Diocesan PTA Board members gather for a photo. Pictured from left are Cyndi Primerano, Burlington/Mercer regent; Lisa Honnig, diocesan PTA recording secretary; Paul Signorelli, guest speaker and advisor to the PTA president; Elia Landino, diocesan PTA president; Linda Anzano, past diocesan PTA president; Roseann Leibrock, diocesan PTA treasurer, and Brianna Starkey, Monmouth/Ocean regent. EmmaLee Italia photos
Diocesan PTA Board members gather for a photo. Pictured from left are Cyndi Primerano, Burlington/Mercer regent; Lisa Honnig, diocesan PTA recording secretary; Paul Signorelli, guest speaker and advisor to the PTA president; Elia Landino, diocesan PTA president; Linda Anzano, past diocesan PTA president; Roseann Leibrock, diocesan PTA treasurer, and Brianna Starkey, Monmouth/Ocean regent. EmmaLee Italia photos
Drawing upon the Gospel of St. Luke, Bishop David M. O’Connell, C.M., principal celebrant of the Mass for the 97th annual PTA Fall Conference Sept. 17, likened the parable of the sower to the environment of Catholic schools in the Diocese of Trenton.

“What we provide in the Catholic Church and in our Diocese is receptive soil – soil that is our system of Catholic education, both in our Catholic schools and religious education programs,” the Bishop said during his homily in St. Robert Bellarmine Co-Cathedral, Freehold. Those institutions, he continued, “allow us to sow the good seed that is God’s Word and our faith, nurtured through the Church’s teachings. Our children are the plants that grow strong and vital from this seed, sown as it is in rich soil… God not only plants the seed but also gives the increase.”

View a PHOTO GALLERY of the 2022 PTA Fall Conference

When parents “make the ground fertile and receptive and rich,” the Bishop pointed out, “especially through their good example and sacrifice, the garden is truly beautiful. You, as the Parent-Teacher Association of the Diocese, do precisely that – not only for your own children, but for those of your fellow Catholic parents as well.”

More than 125 PTA presidents, principals and pastors from 31 PTA school units across the Diocese attended the Mass and luncheon that followed in St. Robert Bellarmine’s Dentici Hall, listening to remarks from various representatives of the diocesan PTA board and administration. This year’s diocesan theme, “Community through Unity,” highlighted the necessity of bringing people together under a common Catholic purpose.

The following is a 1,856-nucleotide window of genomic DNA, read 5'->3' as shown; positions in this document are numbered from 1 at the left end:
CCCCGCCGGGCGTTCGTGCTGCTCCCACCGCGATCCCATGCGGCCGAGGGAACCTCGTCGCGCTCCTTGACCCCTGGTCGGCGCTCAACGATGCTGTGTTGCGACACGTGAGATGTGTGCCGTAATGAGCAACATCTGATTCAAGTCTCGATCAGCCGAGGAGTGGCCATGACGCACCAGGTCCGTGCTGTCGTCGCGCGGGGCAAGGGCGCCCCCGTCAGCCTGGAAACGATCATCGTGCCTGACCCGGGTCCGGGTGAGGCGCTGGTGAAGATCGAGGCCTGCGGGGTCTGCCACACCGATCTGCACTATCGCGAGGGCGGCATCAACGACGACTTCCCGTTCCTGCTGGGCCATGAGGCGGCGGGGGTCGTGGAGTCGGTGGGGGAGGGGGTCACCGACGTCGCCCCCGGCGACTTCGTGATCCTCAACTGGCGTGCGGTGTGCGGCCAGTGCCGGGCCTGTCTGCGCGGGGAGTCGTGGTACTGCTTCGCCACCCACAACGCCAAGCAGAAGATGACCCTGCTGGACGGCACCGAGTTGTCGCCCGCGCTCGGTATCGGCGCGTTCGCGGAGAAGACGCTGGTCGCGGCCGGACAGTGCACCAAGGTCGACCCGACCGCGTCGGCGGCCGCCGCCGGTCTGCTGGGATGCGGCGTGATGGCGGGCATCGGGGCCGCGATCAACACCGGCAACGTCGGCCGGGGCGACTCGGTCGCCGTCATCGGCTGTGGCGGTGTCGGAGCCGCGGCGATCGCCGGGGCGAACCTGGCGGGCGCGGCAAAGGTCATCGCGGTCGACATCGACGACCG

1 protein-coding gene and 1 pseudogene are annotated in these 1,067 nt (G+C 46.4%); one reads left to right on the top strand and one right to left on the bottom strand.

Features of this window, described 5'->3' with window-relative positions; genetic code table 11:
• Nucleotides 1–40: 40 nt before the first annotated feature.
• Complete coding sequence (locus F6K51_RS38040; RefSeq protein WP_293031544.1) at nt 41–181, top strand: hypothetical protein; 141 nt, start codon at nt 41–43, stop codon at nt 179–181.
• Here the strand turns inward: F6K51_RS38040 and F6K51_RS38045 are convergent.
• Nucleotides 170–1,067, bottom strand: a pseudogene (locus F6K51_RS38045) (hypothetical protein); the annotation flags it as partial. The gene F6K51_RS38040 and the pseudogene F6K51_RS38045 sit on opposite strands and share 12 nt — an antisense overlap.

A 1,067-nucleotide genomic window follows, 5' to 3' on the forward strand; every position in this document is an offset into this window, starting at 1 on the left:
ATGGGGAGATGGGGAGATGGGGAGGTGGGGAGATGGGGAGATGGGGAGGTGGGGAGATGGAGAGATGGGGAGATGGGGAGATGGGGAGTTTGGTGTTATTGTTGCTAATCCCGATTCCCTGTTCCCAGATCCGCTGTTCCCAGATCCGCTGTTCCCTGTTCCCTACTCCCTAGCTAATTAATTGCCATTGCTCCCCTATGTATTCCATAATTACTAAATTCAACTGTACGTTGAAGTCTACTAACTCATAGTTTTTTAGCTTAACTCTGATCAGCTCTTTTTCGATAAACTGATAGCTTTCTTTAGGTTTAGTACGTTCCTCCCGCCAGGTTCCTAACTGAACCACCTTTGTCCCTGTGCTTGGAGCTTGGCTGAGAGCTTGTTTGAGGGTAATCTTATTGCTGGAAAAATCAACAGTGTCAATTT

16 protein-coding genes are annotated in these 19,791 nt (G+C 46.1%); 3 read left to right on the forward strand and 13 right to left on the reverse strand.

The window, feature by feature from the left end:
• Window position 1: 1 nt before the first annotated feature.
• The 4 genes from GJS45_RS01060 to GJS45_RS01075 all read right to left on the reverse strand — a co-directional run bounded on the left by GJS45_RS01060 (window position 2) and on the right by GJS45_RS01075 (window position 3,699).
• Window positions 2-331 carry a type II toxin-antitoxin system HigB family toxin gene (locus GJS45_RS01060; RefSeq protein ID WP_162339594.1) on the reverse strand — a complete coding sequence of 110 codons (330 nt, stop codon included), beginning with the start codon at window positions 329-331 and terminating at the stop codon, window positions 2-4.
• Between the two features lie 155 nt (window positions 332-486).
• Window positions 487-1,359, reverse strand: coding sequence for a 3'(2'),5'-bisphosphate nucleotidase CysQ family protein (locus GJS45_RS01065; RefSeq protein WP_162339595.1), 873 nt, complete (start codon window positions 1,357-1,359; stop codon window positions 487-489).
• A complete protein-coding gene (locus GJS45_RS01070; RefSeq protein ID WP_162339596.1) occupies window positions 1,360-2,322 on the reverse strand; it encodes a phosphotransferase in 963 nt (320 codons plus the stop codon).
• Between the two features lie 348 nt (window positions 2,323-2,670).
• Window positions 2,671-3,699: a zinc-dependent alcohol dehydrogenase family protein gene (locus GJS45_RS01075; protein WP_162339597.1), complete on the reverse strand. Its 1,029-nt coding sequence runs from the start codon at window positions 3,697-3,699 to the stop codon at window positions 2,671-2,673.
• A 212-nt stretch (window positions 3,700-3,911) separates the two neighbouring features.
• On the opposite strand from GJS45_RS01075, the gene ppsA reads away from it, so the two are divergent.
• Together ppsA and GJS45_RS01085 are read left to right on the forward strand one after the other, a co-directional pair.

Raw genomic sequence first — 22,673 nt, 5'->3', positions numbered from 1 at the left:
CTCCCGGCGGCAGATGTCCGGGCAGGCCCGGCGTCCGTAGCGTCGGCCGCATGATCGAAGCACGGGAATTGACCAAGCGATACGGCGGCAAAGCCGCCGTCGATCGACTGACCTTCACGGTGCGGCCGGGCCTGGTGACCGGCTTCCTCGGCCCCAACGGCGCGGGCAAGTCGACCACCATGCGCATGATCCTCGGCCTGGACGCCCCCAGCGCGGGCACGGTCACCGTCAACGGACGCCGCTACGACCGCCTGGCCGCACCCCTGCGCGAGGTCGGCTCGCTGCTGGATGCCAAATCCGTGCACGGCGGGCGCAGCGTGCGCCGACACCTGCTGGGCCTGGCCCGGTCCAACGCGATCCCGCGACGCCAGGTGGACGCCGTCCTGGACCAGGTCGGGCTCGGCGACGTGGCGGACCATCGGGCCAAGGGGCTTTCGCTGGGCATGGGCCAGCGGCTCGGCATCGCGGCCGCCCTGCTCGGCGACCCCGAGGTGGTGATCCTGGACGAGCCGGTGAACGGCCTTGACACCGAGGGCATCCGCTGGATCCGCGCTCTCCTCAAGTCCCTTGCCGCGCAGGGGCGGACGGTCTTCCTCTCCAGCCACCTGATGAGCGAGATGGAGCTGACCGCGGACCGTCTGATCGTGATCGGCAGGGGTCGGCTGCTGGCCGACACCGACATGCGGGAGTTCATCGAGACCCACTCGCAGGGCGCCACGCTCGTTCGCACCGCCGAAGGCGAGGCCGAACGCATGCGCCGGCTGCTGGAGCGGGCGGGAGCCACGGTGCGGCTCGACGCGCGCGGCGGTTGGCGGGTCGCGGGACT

“The PTA … are absolutely as much a part of leading these children to heaven as anybody else,” said Dr. Vincent de Paul Schmidt, diocesan superintendent of Catholic schools and moderator of the diocesan PTA. “We all have one common goal – to make sure our schools are solid, and more importantly, the mission of our Catholic schools comes alive in our schools every single day… The PTA is also a really important part of that team. They’re not just fundraisers – they’re awareness-builders, they’re teammates who literally bring our schools to the point where the community starts coming together. And that’s what the Catholic faith is all about: building our community.”

Diocesan PTA president Elia Landino addressed the luncheon attendees, noting the particular role that dedicated PTA leaders play in supporting the schools they represent. 

“The Catholic school community … cannot survive without our commitment and sacrifices, putting the lessons of our Lord before ourselves,” Landino emphasized. “Over the past few years, we have seen challenges for which none of us were prepared. What has emerged is a fire within to help strengthen our schools, and become more aware and available for our overall community. The Diocese of Trenton school PTA members continue to be a tremendous driving force in building our ‘community through unity.’

“When we come together we share ideas and grow stronger together," she noted after the conference. "It comes from our Lord in Scripture, to grow together and love one another… It was great to see the number of schools represented – I am thrilled with the response.”